Having identified several individuals knowledgable about brain-training interventions and aging (all Carroll graduates!), we soon will be drawing upon their expertise (and their generosity) via Skype interactions. (Thank you in advance, John and Michelle). Though I have used Skype in the past to communicate with educators in Lithuania and Turkey, with former students and friends in Nicaragua and England, and with a nephew and his beautiful family in Switzerland, I am well aware that Skype is an evolving tool. My learning never ends. Also, there are numerous alternative tools which can accomplish the same communication goal (click here for some examples). Also, I have Skyped across a number of machines (Mac, iPad, PC, and phone) and Skype ids! Hence, I posted on Facebook a request for help from individuals who might be willing to help me practice Skype. That you, members of my extended Carroll Facebook community.
Yesterday I practiced Skyping within my office suite with one of my research assistants (who playfully morphed into a space alien) –and I learned how to morph into a frog. Thank you, Tia! Now if I can only figure out how to turn off those camera effects:)
It dawned upon me at 5:30 this morning that there probably are excellent Skype tutorials available to me on the dramatically improved LinkedIn Premium account I have invested in (Thank you, CEO of LinkedIn Jeff W.). I was correct. However, as I was about to invest an hour of my precious time going through an excellent tutorial there, a former student—Luis (now in Virginia) reached out to me via Skype with an invitation to join him in a Skype session. We systematically reviewed and discovered capabilities of Skype I need to know. Thank you, Luis, for providing me with just in time learning.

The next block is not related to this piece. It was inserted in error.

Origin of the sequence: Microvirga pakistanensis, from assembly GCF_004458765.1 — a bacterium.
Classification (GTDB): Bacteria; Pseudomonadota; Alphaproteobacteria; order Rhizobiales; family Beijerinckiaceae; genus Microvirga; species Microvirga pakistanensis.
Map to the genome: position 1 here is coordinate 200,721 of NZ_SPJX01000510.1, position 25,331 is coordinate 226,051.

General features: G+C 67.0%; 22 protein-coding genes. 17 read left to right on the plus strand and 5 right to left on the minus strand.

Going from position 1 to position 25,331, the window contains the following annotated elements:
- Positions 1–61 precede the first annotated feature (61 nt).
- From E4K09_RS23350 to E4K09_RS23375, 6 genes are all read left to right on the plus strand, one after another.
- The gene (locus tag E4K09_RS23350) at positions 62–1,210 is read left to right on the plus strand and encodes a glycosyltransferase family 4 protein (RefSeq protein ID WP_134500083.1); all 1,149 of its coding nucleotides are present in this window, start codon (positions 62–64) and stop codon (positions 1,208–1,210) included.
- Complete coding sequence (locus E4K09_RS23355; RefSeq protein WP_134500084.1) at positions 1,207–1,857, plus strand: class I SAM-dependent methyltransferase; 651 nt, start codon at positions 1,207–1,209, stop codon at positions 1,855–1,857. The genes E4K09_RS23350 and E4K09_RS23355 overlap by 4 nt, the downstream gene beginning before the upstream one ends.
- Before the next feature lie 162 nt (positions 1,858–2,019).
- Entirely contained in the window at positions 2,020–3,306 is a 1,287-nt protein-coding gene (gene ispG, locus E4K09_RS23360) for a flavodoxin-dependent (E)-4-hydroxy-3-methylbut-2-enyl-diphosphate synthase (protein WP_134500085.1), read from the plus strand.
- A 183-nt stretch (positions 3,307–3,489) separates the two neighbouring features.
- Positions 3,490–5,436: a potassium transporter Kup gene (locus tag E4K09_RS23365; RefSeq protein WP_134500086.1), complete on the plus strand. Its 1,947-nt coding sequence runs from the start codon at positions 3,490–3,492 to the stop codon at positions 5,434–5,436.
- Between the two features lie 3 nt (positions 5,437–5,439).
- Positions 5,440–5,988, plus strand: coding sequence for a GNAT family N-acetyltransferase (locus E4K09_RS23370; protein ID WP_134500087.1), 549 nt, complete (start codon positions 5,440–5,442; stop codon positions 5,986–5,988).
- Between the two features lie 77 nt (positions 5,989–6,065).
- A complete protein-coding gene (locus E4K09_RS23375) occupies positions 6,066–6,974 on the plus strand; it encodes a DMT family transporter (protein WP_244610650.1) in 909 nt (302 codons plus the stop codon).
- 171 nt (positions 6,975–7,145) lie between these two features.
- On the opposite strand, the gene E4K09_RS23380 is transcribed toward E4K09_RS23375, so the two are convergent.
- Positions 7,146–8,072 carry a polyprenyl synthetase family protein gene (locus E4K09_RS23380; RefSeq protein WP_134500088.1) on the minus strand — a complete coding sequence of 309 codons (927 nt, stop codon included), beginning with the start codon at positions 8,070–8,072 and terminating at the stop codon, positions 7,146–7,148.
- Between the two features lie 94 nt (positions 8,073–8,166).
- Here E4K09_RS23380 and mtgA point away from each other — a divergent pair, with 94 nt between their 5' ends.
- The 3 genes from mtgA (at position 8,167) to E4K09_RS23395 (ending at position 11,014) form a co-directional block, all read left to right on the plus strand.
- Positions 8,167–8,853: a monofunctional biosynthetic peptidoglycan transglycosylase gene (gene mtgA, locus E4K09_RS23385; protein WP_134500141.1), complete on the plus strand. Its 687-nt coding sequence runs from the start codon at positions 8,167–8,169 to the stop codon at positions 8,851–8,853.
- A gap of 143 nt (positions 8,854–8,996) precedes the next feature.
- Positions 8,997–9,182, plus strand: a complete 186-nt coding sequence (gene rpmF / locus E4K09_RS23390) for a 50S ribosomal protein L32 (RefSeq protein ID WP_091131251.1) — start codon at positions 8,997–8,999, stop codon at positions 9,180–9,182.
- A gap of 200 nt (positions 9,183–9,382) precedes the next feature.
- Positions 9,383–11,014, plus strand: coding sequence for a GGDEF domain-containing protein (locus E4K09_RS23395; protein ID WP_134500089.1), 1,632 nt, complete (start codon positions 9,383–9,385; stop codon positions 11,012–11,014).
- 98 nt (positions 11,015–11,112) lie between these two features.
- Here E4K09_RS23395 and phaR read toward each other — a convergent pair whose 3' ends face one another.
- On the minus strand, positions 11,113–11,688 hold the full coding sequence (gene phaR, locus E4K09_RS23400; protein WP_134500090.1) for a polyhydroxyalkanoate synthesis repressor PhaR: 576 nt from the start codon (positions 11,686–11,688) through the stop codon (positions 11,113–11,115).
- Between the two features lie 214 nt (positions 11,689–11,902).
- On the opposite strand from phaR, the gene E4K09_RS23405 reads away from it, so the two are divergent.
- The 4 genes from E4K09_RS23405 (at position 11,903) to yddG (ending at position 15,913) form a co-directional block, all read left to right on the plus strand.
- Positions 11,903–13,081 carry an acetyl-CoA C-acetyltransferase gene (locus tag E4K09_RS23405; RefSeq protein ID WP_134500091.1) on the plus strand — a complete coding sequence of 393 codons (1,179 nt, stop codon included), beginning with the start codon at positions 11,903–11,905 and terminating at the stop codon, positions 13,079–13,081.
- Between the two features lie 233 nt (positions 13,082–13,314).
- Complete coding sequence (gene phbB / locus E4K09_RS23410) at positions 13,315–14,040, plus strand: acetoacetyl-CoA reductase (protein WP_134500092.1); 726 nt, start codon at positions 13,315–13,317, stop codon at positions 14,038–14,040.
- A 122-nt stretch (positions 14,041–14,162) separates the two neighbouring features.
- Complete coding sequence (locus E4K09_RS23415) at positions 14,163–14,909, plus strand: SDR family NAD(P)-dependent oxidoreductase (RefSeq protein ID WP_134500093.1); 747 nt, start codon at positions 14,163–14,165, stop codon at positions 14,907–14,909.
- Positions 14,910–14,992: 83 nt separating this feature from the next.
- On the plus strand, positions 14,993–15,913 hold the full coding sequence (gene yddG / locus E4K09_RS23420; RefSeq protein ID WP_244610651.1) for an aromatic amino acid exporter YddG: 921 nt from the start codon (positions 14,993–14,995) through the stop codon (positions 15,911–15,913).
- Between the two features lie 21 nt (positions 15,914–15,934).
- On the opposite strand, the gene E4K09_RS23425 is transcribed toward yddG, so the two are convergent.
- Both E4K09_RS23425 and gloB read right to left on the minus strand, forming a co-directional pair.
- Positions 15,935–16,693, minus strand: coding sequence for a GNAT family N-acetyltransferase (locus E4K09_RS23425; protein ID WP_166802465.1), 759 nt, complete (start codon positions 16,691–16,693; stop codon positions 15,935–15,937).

Today I met with a very precocious first year student whom I first met when I interviewed her two years ago. Her mother and Aunt are both Carroll alumni. She taught me a lot even in my first sustained interaction. Thank you Deborah and Meredith for sending her my way.
Learning never ends. Don’t overlook the tremendous learning resources available to you by your reaching out to your employees, former students, and colleagues. Think outside your title and and outside your role.